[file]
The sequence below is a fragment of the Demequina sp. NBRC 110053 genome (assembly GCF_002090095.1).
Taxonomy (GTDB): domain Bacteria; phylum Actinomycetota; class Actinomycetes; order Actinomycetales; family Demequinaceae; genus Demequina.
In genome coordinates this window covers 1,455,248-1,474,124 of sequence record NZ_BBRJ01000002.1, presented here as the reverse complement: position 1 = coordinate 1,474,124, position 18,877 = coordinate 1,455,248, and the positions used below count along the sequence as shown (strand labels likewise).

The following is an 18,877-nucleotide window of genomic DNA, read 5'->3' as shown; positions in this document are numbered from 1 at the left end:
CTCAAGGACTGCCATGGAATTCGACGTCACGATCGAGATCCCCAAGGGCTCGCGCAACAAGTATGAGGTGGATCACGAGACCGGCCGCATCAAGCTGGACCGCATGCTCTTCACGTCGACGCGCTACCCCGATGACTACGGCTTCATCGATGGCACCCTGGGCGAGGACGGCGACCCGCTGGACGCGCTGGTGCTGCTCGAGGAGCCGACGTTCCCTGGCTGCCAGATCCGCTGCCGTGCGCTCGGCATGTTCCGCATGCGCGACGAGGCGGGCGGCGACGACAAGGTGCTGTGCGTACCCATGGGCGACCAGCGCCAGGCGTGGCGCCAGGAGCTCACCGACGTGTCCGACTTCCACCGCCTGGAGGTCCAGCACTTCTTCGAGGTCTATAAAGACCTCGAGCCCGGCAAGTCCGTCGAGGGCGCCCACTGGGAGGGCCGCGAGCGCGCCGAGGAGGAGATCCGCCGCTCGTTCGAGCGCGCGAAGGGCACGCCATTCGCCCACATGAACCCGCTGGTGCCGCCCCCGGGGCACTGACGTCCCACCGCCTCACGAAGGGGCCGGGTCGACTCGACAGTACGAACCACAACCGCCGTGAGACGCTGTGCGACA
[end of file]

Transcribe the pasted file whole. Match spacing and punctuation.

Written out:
The sequence below is a fragment of the Demequina sp. NBRC 110053 genome (assembly GCF_002090095.1).
Taxonomy (GTDB): domain Bacteria; phylum Actinomycetota; class Actinomycetes; order Actinomycetales; family Demequinaceae; genus Demequina.
In genome coordinates this window covers 1,455,248-1,474,124 of sequence record NZ_BBRJ01000002.1, presented here as the reverse complement: position 1 = coordinate 1,474,124, position 18,877 = coordinate 1,455,248, and the positions used below count along the sequence as shown (strand labels likewise).

The following is an 18,877-nucleotide window of genomic DNA, read 5'->3' as shown; positions in this document are numbered from 1 at the left end:
CTCAAGGACTGCCATGGAATTCGACGTCACGATCGAGATCCCCAAGGGCTCGCGCAACAAGTATGAGGTGGATCACGAGACCGGCCGCATCAAGCTGGACCGCATGCTCTTCACGTCGACGCGCTACCCCGATGACTACGGCTTCATCGATGGCACCCTGGGCGAGGACGGCGACCCGCTGGACGCGCTGGTGCTGCTCGAGGAGCCGACGTTCCCTGGCTGCCAGATCCGCTGCCGTGCGCTCGGCATGTTCCGCATGCGCGACGAGGCGGGCGGCGACGACAAGGTGCTGTGCGTACCCATGGGCGACCAGCGCCAGGCGTGGCGCCAGGAGCTCACCGACGTGTCCGACTTCCACCGCCTGGAGGTCCAGCACTTCTTCGAGGTCTATAAAGACCTCGAGCCCGGCAAGTCCGTCGAGGGCGCCCACTGGGAGGGCCGCGAGCGCGCCGAGGAGGAGATCCGCCGCTCGTTCGAGCGCGCGAAGGGCACGCCATTCGCCCACATGAACCCGCTGGTGCCGCCCCCGGGGCACTGACGTCCCACCGCCTCACGAAGGGGCCGGGTCGACTCGACAGTACGAACCACAACCGCCGTGAGACGCTGTGCGACA